This Technology is Turning Scientific Data into Music

Image Credits: Penn State

Some say music is food for the soul. Many have studied the science behind music, but has anyone thought about the music behind science? Welcome to the world of Sonification.


Sonification is a process which transforms data, such as graphs, charts and visual data into music in the form of soundwaves. It takes complex data with large numbers and abstruse variables and turns them into melodies; something that people can understand. One could listen to technical data such as, the sudden drop of a stock price, increase in the Earth’s temperature, seismographic data and protein sequences.

A scientist and expert on music technology, Mark Ballora states that it is akin to listening to the soundtrack to a movie. It takes you into the movie world and makes it a more visceral phenomenon. He believes that data shouldn’t be an unusual thing for us to listen and that through sonification we can achieve a more intuitive understanding of the scientific data than from a visual presentation.

Mark Gallora teaches courses in music technology, history of electroacoustic music, musical acoustics, and software programming for musicians. He holds a joint appointment in Penn State’s School of Theatre and School of Music. Image Credits: Patrick Mansell

Mark Ballora, an expert on music technology at Pennsylvania State University in State College, lived and breathed music. He played the piano, listened to Beatles records, and attended Grateful Dead gigs.

When a physiologist asked if him if he had any interest in making sound out of heart rate variability data, Ballora thought it sounded great and thus began his journey. In the past 20 years, he has collaborated with scientists to turn different data into music, from the energy emitted by a neutron star to the body temperature cycle of arctic squirrels. In June, Ballora received two $50,000 grants from the National Academies Keck Futures Initiative to help marine biologists translate data from the deep ocean into sound.


The first step into turning data into sound is to get familiar with data and understand what it means. When Mark worked on his projects, he met a lot of scientists and tried to understand the nature of their work.

The second step is to figure out what kind of sound can perfectly fit the data. Mark speaks about his solar wind project (charged particles shed from the sun that create aurora borealis when they hit Earth’s atmosphere) where he created a shifting, shimmery sound.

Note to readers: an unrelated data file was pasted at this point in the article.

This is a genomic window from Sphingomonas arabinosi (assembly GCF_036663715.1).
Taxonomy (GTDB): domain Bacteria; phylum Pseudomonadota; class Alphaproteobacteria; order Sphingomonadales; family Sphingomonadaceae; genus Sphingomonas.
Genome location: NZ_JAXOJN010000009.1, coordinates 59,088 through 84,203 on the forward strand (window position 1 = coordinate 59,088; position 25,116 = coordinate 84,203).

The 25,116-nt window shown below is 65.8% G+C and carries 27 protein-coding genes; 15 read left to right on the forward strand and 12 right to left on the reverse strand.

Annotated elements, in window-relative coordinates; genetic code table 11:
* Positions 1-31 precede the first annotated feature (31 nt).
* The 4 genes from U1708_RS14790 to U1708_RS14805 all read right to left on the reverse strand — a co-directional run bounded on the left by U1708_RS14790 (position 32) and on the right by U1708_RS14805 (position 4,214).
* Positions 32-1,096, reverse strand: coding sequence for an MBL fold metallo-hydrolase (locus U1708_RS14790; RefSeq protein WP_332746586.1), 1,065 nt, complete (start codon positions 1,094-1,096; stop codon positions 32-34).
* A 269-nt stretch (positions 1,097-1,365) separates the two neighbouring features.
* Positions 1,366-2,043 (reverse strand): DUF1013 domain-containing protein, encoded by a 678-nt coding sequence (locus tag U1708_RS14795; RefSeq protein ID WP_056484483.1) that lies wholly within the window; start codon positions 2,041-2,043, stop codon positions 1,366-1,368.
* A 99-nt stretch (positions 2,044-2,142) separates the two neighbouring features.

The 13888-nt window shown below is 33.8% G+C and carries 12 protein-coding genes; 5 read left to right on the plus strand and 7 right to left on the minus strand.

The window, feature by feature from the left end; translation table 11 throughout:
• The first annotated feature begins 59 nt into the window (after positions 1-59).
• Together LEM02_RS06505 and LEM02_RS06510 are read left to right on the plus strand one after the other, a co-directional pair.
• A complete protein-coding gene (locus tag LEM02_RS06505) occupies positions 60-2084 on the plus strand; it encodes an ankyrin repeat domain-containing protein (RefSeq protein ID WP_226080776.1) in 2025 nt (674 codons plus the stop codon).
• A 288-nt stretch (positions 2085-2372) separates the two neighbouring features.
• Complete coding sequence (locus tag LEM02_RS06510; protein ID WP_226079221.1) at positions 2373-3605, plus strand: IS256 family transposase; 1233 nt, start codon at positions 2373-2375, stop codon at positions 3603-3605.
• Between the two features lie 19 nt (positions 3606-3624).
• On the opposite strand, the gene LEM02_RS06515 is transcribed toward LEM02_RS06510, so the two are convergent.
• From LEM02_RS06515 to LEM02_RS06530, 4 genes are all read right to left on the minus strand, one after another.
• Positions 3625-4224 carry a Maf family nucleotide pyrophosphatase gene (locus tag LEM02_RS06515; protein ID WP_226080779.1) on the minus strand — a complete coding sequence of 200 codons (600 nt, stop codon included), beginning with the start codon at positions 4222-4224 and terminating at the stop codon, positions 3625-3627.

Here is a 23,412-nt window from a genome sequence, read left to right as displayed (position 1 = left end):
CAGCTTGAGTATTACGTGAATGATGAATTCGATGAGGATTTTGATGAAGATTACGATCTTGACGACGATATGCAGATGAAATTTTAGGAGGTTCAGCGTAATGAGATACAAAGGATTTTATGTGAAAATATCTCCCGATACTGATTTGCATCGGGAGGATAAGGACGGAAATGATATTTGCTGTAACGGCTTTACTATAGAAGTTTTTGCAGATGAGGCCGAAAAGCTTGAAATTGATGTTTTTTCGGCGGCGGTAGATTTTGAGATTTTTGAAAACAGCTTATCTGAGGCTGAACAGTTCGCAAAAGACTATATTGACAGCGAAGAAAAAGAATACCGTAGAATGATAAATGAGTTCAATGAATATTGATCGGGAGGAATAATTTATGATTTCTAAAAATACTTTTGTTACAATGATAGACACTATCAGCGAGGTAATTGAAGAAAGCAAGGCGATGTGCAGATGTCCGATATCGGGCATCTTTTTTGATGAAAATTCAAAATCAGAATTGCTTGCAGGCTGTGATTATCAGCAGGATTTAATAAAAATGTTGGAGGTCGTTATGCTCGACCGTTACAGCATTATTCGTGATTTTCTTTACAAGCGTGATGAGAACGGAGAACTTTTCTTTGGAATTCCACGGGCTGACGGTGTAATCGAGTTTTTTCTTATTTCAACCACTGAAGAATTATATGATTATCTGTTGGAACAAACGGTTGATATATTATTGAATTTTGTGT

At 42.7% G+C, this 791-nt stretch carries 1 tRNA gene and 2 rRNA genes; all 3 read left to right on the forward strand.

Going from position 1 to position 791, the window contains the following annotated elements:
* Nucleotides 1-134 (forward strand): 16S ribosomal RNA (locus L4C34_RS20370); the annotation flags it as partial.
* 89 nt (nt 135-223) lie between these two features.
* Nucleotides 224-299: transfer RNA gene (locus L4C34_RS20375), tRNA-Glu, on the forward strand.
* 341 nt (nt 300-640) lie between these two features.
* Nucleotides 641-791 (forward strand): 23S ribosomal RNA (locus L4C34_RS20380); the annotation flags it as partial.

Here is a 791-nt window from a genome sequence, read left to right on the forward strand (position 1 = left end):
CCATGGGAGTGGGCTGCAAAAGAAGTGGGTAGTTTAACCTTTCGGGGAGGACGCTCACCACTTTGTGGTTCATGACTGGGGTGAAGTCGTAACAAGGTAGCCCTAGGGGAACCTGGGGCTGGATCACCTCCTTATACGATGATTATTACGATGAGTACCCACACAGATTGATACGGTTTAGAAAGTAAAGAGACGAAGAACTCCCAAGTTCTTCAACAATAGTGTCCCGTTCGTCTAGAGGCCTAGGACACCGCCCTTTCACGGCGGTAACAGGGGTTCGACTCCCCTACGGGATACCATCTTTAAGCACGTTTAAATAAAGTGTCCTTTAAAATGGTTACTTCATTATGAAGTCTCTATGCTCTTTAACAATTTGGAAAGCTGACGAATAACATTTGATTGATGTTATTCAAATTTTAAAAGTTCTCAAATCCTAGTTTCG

For tropical storms, he created a swirling noise that would make it seem like a tornado was present. He’s thus worked on solar wind, sunquakes, Earth’s electromagnetic resonances (electromagnetic waves that form between the Earth’s surface and its upper atmosphere) and also a representation of the motion of the planets in the solar system, the signal from a rotating neutron star and gravitational waves stretching space-time.

The ultimate list of his sonifcations is available here


Wanda Diaz Merced, an astrophysicist at the South African Astronomical Observatory in Cape Town lost her sight which rendered her incapable of continuing her work. However, she worked with programmers to come up with a way to listen to her data.

This helped her continue her work and actually helped her discover the presence of electromagnetic waves produced by the exchange of energy between particles during high-energy stellar explosions, something that nobody had detected by looking only at graphs.

She is now able to work at the same level that she could work when she was sighted and a lot of her colleagues have followed suit and now use sonification software to observe patterns that they can more readily hear than they can see.

Another is that of Peter Larsen, the biologist who came up with something known as ‘Microbial Bebop’. Larsen has converted his data of microbial diversity at different locations to dramatically changing music which maps to a bloom microbial abundance of a particular species and every time a cymbal crashes it projects a moment when Rickettsiales, a particular microbe, is the most prevalent microbe in that area of the ocean.

Author’s Note: As Mark Ballora said, I think we should try to put educational programs together so that young people grow up considering science to be something that you listen to as well as something you look at. As humans, we all respond to music: If we can leverage that with science, there’s a real chance of giving students a much. It won’t be too long before we will be tapping to the beat of fine data turned music.

Source Penn State Science Magazine

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